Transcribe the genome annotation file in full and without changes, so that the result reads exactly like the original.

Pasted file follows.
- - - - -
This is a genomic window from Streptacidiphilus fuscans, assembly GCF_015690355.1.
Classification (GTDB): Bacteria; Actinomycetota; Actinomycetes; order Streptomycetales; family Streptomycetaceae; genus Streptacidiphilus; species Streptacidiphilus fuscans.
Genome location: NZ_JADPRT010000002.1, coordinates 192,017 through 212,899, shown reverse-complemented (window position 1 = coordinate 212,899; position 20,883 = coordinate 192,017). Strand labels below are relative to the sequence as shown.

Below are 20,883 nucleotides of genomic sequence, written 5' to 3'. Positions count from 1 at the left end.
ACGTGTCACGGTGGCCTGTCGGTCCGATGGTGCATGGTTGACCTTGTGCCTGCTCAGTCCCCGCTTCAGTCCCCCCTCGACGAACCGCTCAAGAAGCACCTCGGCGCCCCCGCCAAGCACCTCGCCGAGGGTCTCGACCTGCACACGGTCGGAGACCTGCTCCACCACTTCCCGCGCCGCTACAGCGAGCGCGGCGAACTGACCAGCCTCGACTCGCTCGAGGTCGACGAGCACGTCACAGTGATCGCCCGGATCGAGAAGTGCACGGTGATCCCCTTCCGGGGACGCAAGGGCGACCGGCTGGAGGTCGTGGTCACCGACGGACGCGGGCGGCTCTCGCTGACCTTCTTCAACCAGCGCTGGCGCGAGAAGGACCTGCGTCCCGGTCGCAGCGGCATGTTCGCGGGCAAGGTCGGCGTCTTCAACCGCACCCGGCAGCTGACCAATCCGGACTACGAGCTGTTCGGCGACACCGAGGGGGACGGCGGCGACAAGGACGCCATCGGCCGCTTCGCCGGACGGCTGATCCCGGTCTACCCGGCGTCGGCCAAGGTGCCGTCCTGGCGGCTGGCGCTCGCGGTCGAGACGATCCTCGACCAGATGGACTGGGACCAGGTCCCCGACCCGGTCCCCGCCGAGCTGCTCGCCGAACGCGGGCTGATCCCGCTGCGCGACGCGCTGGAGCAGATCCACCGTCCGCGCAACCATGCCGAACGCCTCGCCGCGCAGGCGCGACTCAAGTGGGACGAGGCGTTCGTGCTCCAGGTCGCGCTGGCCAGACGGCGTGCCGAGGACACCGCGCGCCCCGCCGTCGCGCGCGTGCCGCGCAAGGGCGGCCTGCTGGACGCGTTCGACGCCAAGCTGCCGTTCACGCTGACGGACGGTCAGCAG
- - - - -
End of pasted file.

This is a genomic window from Streptacidiphilus fuscans, assembly GCF_015690355.1.
Classification (GTDB): Bacteria; Actinomycetota; Actinomycetes; order Streptomycetales; family Streptomycetaceae; genus Streptacidiphilus; species Streptacidiphilus fuscans.
Genome location: NZ_JADPRT010000002.1, coordinates 192,017 through 212,899, shown reverse-complemented (window position 1 = coordinate 212,899; position 20,883 = coordinate 192,017). Strand labels below are relative to the sequence as shown.

Below are 20,883 nucleotides of genomic sequence, written 5' to 3'. Positions count from 1 at the left end.
ACGTGTCACGGTGGCCTGTCGGTCCGATGGTGCATGGTTGACCTTGTGCCTGCTCAGTCCCCGCTTCAGTCCCCCCTCGACGAACCGCTCAAGAAGCACCTCGGCGCCCCCGCCAAGCACCTCGCCGAGGGTCTCGACCTGCACACGGTCGGAGACCTGCTCCACCACTTCCCGCGCCGCTACAGCGAGCGCGGCGAACTGACCAGCCTCGACTCGCTCGAGGTCGACGAGCACGTCACAGTGATCGCCCGGATCGAGAAGTGCACGGTGATCCCCTTCCGGGGACGCAAGGGCGACCGGCTGGAGGTCGTGGTCACCGACGGACGCGGGCGGCTCTCGCTGACCTTCTTCAACCAGCGCTGGCGCGAGAAGGACCTGCGTCCCGGTCGCAGCGGCATGTTCGCGGGCAAGGTCGGCGTCTTCAACCGCACCCGGCAGCTGACCAATCCGGACTACGAGCTGTTCGGCGACACCGAGGGGGACGGCGGCGACAAGGACGCCATCGGCCGCTTCGCCGGACGGCTGATCCCGGTCTACCCGGCGTCGGCCAAGGTGCCGTCCTGGCGGCTGGCGCTCGCGGTCGAGACGATCCTCGACCAGATGGACTGGGACCAGGTCCCCGACCCGGTCCCCGCCGAGCTGCTCGCCGAACGCGGGCTGATCCCGCTGCGCGACGCGCTGGAGCAGATCCACCGTCCGCGCAACCATGCCGAACGCCTCGCCGCGCAGGCGCGACTCAAGTGGGACGAGGCGTTCGTGCTCCAGGTCGCGCTGGCCAGACGGCGTGCCGAGGACACCGCGCGCCCCGCCGTCGCGCGCGTGCCGCGCAAGGGCGGCCTGCTGGACGCGTTCGACGCCAAGCTGCCGTTCACGCTGACGGACGGTCAGCAG